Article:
February 26, 2008
Like the errant spy satellite zapped from the sky, defense contractor Northrop Grumman (NYSE: NOC ) may find itself in a similar situation.
The Northrop Grumman management, board of directors, and 401(k) investment committee have been named as defendants in a lawsuit filed on behalf of current and former employees. The plaintiffs are alleging that Northrop's 401(k) plan charged excessive fees and offered inappropriate investment choices. Caterpillar (NYSE: CAT ) , Lockheed Martin (NYSE: LMT ) , and Boeing (NYSE: BA ) are among other Fortune 500 companies facing similar litigation.
These stories are about much more than just what mutual funds will show up on your retirement plan menu. The common thread in all of these lawsuits is the pricing strategy of the 401(k) industry, with many plan providers seeking profits at the expense of participants.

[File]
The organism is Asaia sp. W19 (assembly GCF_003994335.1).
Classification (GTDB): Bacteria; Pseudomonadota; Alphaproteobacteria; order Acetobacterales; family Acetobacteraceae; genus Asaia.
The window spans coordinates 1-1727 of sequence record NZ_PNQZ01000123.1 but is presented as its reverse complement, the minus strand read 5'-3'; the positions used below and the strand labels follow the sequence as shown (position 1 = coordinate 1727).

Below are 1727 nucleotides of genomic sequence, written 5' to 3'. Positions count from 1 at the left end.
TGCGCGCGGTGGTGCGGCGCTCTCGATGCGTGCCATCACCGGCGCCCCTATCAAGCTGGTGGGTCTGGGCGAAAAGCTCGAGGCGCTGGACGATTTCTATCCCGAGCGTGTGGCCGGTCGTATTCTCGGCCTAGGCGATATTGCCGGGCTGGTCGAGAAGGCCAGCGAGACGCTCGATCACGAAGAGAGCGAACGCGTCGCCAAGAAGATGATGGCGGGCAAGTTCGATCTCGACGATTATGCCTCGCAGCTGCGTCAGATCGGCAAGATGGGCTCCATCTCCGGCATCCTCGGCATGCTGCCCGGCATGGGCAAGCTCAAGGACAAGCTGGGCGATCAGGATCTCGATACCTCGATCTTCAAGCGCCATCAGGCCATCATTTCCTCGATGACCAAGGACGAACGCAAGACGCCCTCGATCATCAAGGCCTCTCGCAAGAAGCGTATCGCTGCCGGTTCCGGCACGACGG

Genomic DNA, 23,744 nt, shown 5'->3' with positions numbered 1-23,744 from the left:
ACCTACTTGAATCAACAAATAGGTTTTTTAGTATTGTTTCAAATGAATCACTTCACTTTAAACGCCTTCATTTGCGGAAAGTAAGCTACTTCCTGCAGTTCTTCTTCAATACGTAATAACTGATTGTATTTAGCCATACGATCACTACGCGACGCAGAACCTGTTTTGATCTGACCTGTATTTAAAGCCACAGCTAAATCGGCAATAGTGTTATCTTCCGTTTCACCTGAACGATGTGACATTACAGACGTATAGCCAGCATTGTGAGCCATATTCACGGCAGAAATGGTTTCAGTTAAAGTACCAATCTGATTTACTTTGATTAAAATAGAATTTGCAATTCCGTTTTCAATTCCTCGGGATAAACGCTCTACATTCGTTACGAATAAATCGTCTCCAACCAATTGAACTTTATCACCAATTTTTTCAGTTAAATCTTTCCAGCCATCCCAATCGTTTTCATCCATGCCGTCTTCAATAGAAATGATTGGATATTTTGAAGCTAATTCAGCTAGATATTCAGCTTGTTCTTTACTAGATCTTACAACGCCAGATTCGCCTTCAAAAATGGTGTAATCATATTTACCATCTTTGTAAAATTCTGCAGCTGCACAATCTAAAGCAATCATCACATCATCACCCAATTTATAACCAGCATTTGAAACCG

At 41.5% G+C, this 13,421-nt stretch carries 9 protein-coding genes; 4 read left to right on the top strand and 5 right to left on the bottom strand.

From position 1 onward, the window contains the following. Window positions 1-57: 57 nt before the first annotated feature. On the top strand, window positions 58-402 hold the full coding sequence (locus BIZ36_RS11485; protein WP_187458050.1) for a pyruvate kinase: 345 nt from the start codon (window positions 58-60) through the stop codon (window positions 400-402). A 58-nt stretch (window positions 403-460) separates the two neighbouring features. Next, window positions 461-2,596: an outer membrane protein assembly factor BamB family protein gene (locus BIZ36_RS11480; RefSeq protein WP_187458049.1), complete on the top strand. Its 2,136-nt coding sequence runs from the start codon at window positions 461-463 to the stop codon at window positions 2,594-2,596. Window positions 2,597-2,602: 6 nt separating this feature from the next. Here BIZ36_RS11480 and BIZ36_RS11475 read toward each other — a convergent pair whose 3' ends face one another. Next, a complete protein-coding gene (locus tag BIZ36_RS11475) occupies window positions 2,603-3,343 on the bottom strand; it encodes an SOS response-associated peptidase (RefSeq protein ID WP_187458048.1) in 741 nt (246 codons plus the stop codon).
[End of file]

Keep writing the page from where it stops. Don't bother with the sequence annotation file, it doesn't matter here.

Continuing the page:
In many cases, employees are saddled with high annual costs which are not only hidden from them but incurred without any benefit to them or their beneficiaries. The practice of revenue sharing among plan providers and employer-sponsors has been referred to as financial subterfuge by at least one analyst, allowing the industry to camouflage costs.
The lawsuits are similar, but each has its own quirks. For instance, according to the lawsuit against Northrop Grumman, employees were charged active management fees for funds that actually sought only to match broad market indices. These so-called "shadow index" funds are far more costly than actual index funds.
It may be old news that 401(k) fees are high. Just don't forget that whether the market goes up or down, you're the one who gets stuck with the bill.
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